Judge says prothonotary candidate must pay filing fees for petition to eliminate competitor
A Fayette County judge on Tuesday denied a Fairchance man's request to delay payment of filing fees for a petition seeking to eliminate one of his competitors for the Democratic nomination for prothonotary.
Robert “Ted” Pritchard last week filed a single petition seeking to strike the nominating petitions of his three competitors, Pamela Hudson, Paul Shipley and Nina Capuzzi Frankhouser.
Judge John F. Wagner Jr. said in a previous order that Pritchard erred by putting the three candidates on one petition and paying just one filing fee.
He separated them into three petitions and set a hearing date for Hudson, whose name appears first on the original petition.
Hearing dates for Shipley and Frankhouser will not be set until Pritchard pays $86 in filing fees on each of the two other challenges, for a total of $172, according to Wagner's order.
Pritchard filed a motion Monday seeking to proceed as a pauper because he cannot immediately pay the fees. On Tuesday, Senior Judge Gerald R. Solomon denied the request in regard to Shipley's petition.
A different judge has been assigned to Frankhouser's petition, but no action was taken as of Tuesday afternoon.
In lieu of proceeding as a pauper, Pritchard on Tuesday filed motions seeking to make monthly payments on the fees. No action has been taken on those requests, according to court records.
Show commenting policy
TribLive commenting policy
You are solely responsible for your comments and by using TribLive.com you agree to our Terms of Service.
We moderate comments. Our goal is to provide substantive commentary for a general readership. By screening submissions, we provide a space where readers can share intelligent and informed commentary that enhances the quality of our news and information.
While most comments will be posted if they are on-topic and not abusive, moderating decisions are subjective. We will make them as carefully and consistently as we can. Because of the volume of reader comments, we cannot review individual moderation decisions with readers.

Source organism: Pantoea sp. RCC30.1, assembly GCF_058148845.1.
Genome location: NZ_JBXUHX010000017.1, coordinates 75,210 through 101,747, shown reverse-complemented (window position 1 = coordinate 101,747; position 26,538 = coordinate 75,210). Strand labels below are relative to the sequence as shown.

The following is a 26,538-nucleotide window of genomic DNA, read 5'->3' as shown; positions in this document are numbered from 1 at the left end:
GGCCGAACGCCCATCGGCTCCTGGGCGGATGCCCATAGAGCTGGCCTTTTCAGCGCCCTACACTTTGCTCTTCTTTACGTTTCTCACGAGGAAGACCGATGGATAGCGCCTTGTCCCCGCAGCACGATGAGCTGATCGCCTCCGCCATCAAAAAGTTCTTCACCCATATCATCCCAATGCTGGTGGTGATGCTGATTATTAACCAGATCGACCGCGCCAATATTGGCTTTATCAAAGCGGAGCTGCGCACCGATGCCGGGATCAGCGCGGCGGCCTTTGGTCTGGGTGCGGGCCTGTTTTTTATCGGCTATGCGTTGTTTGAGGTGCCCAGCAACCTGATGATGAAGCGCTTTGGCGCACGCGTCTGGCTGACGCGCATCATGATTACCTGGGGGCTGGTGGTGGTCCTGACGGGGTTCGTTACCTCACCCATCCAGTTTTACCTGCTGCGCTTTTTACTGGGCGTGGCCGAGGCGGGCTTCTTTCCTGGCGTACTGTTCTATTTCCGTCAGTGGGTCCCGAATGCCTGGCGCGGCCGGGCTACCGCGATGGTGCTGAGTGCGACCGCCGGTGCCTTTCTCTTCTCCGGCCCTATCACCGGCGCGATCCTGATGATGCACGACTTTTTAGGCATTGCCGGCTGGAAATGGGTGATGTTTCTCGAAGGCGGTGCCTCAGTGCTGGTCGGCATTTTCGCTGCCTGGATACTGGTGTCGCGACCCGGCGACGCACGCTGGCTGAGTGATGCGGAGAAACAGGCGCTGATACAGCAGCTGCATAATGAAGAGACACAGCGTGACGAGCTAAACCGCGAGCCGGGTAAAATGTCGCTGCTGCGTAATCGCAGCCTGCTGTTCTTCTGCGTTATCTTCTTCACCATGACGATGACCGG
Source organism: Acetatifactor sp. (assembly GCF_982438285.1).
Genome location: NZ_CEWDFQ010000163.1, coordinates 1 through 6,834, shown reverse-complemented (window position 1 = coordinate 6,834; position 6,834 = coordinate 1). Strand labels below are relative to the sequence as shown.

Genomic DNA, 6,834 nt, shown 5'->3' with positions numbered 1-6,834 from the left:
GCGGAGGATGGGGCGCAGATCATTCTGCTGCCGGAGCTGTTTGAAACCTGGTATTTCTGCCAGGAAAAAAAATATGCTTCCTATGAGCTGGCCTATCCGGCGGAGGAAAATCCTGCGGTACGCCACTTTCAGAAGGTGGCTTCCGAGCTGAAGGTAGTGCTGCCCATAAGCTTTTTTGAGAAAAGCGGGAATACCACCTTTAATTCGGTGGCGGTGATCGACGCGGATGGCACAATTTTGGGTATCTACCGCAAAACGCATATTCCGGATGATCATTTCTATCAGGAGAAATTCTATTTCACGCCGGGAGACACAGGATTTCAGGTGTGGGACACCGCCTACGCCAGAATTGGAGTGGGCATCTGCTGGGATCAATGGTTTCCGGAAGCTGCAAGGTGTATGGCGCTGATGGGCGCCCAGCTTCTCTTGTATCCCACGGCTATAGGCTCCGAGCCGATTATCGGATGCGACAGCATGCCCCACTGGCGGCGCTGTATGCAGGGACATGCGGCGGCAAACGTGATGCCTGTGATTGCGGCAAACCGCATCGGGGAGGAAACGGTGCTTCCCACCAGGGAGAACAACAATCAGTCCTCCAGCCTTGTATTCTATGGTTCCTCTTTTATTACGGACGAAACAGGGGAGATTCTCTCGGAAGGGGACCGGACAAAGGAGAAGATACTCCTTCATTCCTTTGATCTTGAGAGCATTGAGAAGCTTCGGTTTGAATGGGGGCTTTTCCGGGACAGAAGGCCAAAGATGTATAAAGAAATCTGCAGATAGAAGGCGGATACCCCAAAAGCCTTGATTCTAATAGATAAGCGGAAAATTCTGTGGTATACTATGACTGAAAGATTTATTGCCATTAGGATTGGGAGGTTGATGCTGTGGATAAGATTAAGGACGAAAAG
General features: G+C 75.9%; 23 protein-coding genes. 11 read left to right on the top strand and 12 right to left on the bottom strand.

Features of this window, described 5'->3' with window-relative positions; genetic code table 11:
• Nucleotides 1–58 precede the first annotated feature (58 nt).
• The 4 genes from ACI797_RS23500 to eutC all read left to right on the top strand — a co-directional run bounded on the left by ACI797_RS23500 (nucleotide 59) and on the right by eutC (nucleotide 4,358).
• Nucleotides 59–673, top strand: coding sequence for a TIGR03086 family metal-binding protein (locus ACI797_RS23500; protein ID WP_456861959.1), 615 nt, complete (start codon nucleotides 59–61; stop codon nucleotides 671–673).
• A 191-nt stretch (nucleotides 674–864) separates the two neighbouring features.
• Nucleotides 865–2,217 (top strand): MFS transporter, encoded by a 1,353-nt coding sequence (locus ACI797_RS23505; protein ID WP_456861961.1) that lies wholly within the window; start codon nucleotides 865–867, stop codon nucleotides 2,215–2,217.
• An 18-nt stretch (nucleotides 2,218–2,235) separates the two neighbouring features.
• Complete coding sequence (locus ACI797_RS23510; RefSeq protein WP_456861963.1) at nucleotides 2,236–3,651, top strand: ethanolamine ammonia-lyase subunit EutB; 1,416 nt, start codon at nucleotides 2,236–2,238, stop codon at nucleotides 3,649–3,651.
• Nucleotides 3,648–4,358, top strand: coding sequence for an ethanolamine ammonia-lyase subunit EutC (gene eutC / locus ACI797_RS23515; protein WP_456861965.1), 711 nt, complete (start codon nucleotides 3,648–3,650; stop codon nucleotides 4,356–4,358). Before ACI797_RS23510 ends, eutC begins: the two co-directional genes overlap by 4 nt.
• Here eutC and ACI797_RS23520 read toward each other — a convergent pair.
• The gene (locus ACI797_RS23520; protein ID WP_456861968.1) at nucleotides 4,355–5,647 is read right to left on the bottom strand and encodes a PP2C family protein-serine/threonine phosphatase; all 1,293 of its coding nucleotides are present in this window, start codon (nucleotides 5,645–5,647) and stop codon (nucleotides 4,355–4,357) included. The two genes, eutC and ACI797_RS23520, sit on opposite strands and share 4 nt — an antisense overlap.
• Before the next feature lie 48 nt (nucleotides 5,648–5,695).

We value thoughtful comments representing a range of views that make their point quickly and politely. We make an effort to protect discussions from repeated comments either by the same reader or different readers.
We follow the same standards for taste as the daily newspaper. A few things we won't tolerate: personal attacks, obscenity, vulgarity, profanity (including expletives and letters followed by dashes), commercial promotion, impersonations, incoherence, proselytizing and SHOUTING. Don't include URLs to Web sites.
We do not edit comments. They are either approved or deleted. We reserve the right to edit a comment that is quoted or excerpted in an article. In this case, we may fix spelling and punctuation.
We welcome strong opinions and criticism of our work, but we don't want comments to become bogged down with discussions of our policies and we will moderate accordingly.
We appreciate it when readers and people quoted in articles or blog posts point out errors of fact or emphasis and will investigate all assertions. But these suggestions should be sent via e-mail. To avoid distracting other readers, we won't publish comments that suggest a correction. Instead, corrections will be made in a blog post or in an article.
- Fayette County volunteers aim for markers, flags on all veterans’ graves for Memorial Day
- Connellsville woman displays her musical talents in Europe
- Robbery charges dismissed against Uniontown man